Law Reform Committee: access by donor-conceived people to information about donors

I rise to make a contribution regarding the government’s interim response to the Law Reform Committee’s report on access by donor-conceived people to information about donors. As the house is aware, the committee undertook a comprehensive process and produced a comprehensive report with unanimous and clear recommendations regarding the rights of donor-conceived children to have access to information about their genetic parentage. Central to those recommendations was that the welfare and interests of persons born as a result of assisted reproductive technology and procedures is paramount. That guided the committee in its work and in the unanimous recommendations it made in the report.

I note that this is a controversial issue that has been the subject of public scrutiny and discussion for many years. There have been a range of public inquiries at both the state and federal levels. There has been significant media interest in stories about this over the years, and a range of education campaigns have been conducted by organisations such as the Victorian Assisted Reproductive Treatment Authority to raise awareness of these issues and to encourage donor-conceived children and donors to come forward and facilitate meetings.

As we know, the Law Reform Committee, on which I serve, undertook an extensive, two-stage process with this inquiry, which began in June 2010. We conducted a well-advertised and lengthy public consultation period that involved many written submissions and public hearings. One of the great benefits of the process the committee undertook and the careful consideration it gave these matters was that an extremely comprehensive series of public hearings and public submissions were made. The process was very open and transparent; it was very thorough, and I believe the appropriate amount of time and resources was given to the committee’s fine and proper work.

The concerns I wish to raise in the house regarding the government’s interim response after some seven months of the recommendations being made are the short nature of it and the reference to further hearings behind closed doors, if you like, or research, with no fulsome discussion about what that research will involve and no indication of who will be consulted or how they will be consulted. This flies in the face of the manner in which the committee conducted its extensive hearings, and I pay tribute to the members of the committee.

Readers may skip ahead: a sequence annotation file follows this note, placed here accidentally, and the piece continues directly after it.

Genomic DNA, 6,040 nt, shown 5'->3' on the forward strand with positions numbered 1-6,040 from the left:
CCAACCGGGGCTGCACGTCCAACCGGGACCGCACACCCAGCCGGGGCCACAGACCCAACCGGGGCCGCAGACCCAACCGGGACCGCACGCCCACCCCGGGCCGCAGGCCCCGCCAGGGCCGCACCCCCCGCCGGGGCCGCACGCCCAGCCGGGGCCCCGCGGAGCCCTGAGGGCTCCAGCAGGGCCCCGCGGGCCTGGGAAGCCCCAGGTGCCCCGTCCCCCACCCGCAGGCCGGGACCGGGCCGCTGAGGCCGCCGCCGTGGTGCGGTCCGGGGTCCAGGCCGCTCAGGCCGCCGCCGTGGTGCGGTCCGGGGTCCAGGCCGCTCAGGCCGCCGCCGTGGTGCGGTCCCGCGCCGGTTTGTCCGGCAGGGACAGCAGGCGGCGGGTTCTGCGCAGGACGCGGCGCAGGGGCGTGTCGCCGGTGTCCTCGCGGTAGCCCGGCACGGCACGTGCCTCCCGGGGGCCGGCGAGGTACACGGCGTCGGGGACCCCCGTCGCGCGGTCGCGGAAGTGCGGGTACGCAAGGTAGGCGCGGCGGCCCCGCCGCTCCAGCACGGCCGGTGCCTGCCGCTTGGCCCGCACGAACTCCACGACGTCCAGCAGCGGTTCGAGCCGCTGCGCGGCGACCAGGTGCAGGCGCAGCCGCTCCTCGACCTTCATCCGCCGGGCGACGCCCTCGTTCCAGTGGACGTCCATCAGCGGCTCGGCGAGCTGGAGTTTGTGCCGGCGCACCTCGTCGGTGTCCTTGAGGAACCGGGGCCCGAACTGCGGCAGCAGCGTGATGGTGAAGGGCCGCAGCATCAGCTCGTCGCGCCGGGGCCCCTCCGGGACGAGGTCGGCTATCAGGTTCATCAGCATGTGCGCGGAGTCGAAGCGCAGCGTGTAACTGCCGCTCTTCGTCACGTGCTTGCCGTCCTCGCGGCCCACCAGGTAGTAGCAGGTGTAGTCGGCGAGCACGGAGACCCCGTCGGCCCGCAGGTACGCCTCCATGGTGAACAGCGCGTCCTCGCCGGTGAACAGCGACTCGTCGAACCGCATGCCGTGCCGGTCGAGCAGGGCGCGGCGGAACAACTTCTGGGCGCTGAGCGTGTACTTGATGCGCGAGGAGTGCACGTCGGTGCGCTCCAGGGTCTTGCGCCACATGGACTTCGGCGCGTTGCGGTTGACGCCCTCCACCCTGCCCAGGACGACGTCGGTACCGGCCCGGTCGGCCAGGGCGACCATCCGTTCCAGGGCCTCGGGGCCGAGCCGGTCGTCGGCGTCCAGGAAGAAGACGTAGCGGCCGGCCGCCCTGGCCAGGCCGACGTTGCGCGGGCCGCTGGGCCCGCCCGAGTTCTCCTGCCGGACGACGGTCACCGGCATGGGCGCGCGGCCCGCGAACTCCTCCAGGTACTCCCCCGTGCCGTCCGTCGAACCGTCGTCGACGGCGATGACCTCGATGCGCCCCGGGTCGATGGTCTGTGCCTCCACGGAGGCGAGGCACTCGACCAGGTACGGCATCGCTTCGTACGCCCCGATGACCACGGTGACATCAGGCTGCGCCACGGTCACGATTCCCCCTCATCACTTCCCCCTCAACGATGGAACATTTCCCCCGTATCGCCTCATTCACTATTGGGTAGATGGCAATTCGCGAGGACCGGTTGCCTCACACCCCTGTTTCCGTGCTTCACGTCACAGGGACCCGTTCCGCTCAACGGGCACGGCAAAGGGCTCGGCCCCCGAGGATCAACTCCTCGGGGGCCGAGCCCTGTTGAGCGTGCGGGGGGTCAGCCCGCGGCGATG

This is yet another process in a long line of processes for participants and key stakeholders, particularly children whose lives have been fundamentally affected by the nature of their conception.

As the house is aware, we heard many stories from donor-conceived children about the profound impact that not knowing their genetic heritage has had on their lives. Often the manner in which they were advised of their genetic heritage was extremely fraught and came at a time of great stress in their families and further contributed to their deep and grave concerns and their sense of identity crisis. We heard from these people, who have told their stories many times, both in these sorts of hearings and in the media.

It was those stories that compelled the committee to reach unanimous conclusions about the rights of these children outweighing the rights of donors to remain anonymous, particularly given a widespread acceptance that the views held at the time — that children should never be told and that that was the appropriate approach — were probably not the correct approach when we look back in hindsight, which we all know is a wonderful thing.

We are deeply concerned that there is yet another process being foisted upon a group of highly anxious and often distressed individuals regarding this. We are concerned about the closed-door nature of the process, and we would like to put that on the record. We once again urge the government to carefully consider those recommendations, to put the interests of those children who had no say in how their conception took place first and foremost and, similarly to what my colleague stated in relation to adoption, to allow those children the right to know their genetic heritage.

Hansard, 2013